I don't really know which one is more pro-poverty: the Republicans opposed to a higher minimum wage ["The minimum wage debate," Letters, June 18], or the Democrats opposed to tax breaks for corporations.

Well-paid workers become consumers, investors, active citizens and taxpayers. Poorly paid workers can't purchase much, can't afford to invest, don't have time to volunteer in their communities when they're working three jobs to pay the rent, and are likely to cost more in food stamps and other social welfare programs than they'll ever pay in taxes.

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High-taxed companies don't hire, don't promote, don't reinvest, and they take their business -- and jobs -- elsewhere. Low-taxed companies create jobs, reinvest, develop new products and contribute to a growing economy. That's why Hong Kong, Singapore and Taiwan have done so well.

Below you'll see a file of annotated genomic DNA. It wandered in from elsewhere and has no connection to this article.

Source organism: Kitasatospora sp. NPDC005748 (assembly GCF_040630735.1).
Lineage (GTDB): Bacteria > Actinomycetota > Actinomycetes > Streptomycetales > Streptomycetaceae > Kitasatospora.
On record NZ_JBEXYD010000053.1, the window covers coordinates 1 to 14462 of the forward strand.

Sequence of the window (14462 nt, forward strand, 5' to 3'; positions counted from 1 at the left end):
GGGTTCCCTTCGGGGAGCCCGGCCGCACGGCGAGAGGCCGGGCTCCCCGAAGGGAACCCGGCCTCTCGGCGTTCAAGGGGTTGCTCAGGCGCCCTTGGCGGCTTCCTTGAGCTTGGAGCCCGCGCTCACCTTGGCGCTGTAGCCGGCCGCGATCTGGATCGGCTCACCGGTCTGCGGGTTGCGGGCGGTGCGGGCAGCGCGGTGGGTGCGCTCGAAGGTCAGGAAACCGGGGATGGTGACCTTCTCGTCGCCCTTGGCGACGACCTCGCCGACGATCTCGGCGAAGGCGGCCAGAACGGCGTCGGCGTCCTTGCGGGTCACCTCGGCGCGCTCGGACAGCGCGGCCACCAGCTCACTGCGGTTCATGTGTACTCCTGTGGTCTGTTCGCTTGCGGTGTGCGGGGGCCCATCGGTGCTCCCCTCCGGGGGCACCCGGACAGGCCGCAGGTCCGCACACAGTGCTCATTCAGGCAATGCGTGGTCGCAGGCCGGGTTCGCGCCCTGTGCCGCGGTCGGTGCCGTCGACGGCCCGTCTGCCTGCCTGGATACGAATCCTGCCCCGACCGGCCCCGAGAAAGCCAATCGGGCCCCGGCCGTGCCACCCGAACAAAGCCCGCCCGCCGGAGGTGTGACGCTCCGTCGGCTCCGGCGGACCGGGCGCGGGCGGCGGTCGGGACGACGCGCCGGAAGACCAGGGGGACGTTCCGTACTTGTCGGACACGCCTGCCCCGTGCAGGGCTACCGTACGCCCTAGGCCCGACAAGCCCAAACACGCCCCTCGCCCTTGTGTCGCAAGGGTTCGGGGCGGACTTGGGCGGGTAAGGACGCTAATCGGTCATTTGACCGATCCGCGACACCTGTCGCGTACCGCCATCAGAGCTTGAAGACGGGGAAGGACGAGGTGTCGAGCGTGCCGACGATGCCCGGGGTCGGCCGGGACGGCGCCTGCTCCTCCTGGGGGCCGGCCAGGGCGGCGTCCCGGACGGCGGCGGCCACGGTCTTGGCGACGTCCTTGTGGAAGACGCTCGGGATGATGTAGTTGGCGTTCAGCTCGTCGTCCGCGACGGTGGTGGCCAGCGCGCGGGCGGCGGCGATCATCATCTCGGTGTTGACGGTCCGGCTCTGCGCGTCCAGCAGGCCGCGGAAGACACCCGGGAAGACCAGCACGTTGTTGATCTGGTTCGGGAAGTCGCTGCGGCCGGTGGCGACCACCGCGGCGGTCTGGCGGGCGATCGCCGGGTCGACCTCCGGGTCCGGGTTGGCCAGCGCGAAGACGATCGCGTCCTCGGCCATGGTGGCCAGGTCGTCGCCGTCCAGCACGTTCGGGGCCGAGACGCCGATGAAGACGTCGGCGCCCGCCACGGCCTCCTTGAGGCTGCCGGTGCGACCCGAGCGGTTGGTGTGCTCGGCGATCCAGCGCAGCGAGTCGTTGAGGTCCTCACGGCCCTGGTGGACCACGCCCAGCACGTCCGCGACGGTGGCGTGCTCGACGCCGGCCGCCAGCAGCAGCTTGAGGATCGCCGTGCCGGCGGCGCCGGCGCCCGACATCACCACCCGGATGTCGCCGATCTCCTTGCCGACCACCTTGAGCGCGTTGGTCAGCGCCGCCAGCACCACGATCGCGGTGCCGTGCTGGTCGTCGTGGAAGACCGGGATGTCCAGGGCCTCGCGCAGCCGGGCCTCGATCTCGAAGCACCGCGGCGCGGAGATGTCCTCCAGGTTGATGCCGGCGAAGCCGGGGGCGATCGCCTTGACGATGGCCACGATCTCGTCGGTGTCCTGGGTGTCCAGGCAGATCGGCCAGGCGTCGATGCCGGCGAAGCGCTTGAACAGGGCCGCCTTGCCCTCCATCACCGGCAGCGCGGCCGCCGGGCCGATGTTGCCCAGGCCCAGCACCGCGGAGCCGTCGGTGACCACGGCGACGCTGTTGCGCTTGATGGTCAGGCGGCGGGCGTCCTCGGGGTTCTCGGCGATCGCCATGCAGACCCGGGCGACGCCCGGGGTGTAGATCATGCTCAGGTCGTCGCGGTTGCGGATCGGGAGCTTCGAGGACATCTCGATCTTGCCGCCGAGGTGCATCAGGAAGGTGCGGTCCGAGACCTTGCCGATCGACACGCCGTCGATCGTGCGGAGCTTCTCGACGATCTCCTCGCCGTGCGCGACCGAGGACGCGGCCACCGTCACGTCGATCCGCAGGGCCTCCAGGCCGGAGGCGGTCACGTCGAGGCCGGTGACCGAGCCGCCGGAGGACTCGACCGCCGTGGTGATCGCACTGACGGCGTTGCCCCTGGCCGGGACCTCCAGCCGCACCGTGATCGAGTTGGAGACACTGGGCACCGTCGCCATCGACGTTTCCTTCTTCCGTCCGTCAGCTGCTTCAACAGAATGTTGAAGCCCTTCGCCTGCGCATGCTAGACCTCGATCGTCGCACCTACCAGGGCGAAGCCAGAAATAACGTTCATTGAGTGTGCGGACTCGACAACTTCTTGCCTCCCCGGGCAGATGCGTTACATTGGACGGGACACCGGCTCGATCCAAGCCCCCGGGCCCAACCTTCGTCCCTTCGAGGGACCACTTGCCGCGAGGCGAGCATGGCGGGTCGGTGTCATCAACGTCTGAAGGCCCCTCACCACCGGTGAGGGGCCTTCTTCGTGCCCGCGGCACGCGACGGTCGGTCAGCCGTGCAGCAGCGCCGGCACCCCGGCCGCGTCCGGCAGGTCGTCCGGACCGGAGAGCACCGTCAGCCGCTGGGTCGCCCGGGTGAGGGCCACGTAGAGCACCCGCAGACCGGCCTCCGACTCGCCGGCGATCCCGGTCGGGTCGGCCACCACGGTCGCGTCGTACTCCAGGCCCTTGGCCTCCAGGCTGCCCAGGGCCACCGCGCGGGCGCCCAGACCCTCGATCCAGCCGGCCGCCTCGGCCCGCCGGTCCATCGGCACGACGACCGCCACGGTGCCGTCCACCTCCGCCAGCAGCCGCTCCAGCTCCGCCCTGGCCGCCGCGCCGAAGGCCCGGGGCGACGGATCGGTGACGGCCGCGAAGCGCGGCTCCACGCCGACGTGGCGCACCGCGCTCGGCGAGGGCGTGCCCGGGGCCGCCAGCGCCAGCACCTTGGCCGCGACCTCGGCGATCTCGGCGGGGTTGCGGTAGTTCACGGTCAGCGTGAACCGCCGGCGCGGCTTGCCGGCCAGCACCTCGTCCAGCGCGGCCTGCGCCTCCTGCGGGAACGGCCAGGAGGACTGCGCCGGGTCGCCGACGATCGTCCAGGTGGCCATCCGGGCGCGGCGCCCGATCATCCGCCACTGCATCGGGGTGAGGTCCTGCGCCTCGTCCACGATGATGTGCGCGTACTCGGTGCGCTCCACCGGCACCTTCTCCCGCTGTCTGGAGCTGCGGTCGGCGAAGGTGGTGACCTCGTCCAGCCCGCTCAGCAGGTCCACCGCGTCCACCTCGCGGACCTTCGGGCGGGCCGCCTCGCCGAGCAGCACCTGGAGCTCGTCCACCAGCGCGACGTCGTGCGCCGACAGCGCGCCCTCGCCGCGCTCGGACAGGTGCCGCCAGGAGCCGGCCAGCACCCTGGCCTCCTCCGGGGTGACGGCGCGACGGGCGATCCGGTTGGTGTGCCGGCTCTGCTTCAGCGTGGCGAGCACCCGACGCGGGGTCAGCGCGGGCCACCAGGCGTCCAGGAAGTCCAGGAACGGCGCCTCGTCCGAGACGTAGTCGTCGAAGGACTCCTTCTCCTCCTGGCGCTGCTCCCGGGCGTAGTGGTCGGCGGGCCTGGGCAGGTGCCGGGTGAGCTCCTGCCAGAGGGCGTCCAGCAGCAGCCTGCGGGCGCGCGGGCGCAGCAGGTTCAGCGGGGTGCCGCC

Low-taxed companies would do the same in America provided they were forbidden to replace citizens' jobs with cheap foreign labor and put those billions of dollars into research and development instead of golden parachutes and Christmas bonuses for underachieving executives.

Paul Manton, Levittown